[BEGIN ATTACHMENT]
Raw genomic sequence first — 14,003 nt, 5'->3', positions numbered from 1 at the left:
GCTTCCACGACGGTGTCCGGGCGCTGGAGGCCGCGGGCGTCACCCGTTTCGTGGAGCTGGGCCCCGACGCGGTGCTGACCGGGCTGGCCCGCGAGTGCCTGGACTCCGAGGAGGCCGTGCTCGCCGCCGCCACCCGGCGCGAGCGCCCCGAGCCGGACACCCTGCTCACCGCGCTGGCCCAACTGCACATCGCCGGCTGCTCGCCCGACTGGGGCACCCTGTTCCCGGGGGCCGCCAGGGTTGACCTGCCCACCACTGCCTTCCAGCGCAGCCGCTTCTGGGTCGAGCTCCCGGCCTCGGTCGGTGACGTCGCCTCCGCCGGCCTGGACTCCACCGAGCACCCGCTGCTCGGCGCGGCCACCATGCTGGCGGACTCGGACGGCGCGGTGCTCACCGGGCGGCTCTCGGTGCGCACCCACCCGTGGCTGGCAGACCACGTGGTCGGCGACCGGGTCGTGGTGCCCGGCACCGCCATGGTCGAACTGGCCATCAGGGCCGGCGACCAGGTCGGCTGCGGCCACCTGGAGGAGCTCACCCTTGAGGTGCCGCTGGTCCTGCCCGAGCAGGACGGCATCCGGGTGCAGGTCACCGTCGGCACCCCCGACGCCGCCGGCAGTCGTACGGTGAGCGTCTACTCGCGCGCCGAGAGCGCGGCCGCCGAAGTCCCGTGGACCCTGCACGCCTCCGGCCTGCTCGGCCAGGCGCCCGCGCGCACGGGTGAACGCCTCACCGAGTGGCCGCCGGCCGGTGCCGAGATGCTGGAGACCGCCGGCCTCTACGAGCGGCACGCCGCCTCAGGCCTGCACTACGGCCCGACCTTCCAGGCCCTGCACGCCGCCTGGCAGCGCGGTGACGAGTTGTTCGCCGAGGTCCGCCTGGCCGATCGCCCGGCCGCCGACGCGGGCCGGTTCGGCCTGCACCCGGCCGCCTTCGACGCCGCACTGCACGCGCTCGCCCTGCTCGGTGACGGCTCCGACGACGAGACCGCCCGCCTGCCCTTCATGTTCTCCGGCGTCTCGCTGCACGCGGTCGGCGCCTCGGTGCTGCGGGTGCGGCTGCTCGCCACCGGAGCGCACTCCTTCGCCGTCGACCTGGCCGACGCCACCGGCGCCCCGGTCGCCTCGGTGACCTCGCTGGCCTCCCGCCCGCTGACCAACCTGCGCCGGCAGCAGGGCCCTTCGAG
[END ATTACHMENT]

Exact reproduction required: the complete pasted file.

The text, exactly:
Raw genomic sequence first — 14,003 nt, 5'->3', positions numbered from 1 at the left:
GCTTCCACGACGGTGTCCGGGCGCTGGAGGCCGCGGGCGTCACCCGTTTCGTGGAGCTGGGCCCCGACGCGGTGCTGACCGGGCTGGCCCGCGAGTGCCTGGACTCCGAGGAGGCCGTGCTCGCCGCCGCCACCCGGCGCGAGCGCCCCGAGCCGGACACCCTGCTCACCGCGCTGGCCCAACTGCACATCGCCGGCTGCTCGCCCGACTGGGGCACCCTGTTCCCGGGGGCCGCCAGGGTTGACCTGCCCACCACTGCCTTCCAGCGCAGCCGCTTCTGGGTCGAGCTCCCGGCCTCGGTCGGTGACGTCGCCTCCGCCGGCCTGGACTCCACCGAGCACCCGCTGCTCGGCGCGGCCACCATGCTGGCGGACTCGGACGGCGCGGTGCTCACCGGGCGGCTCTCGGTGCGCACCCACCCGTGGCTGGCAGACCACGTGGTCGGCGACCGGGTCGTGGTGCCCGGCACCGCCATGGTCGAACTGGCCATCAGGGCCGGCGACCAGGTCGGCTGCGGCCACCTGGAGGAGCTCACCCTTGAGGTGCCGCTGGTCCTGCCCGAGCAGGACGGCATCCGGGTGCAGGTCACCGTCGGCACCCCCGACGCCGCCGGCAGTCGTACGGTGAGCGTCTACTCGCGCGCCGAGAGCGCGGCCGCCGAAGTCCCGTGGACCCTGCACGCCTCCGGCCTGCTCGGCCAGGCGCCCGCGCGCACGGGTGAACGCCTCACCGAGTGGCCGCCGGCCGGTGCCGAGATGCTGGAGACCGCCGGCCTCTACGAGCGGCACGCCGCCTCAGGCCTGCACTACGGCCCGACCTTCCAGGCCCTGCACGCCGCCTGGCAGCGCGGTGACGAGTTGTTCGCCGAGGTCCGCCTGGCCGATCGCCCGGCCGCCGACGCGGGCCGGTTCGGCCTGCACCCGGCCGCCTTCGACGCCGCACTGCACGCGCTCGCCCTGCTCGGTGACGGCTCCGACGACGAGACCGCCCGCCTGCCCTTCATGTTCTCCGGCGTCTCGCTGCACGCGGTCGGCGCCTCGGTGCTGCGGGTGCGGCTGCTCGCCACCGGAGCGCACTCCTTCGCCGTCGACCTGGCCGACGCCACCGGCGCCCCGGTCGCCTCGGTGACCTCGCTGGCCTCCCGCCCGCTGACCAACCTGCGCCGGCAGCAGGGCCCTTCGAG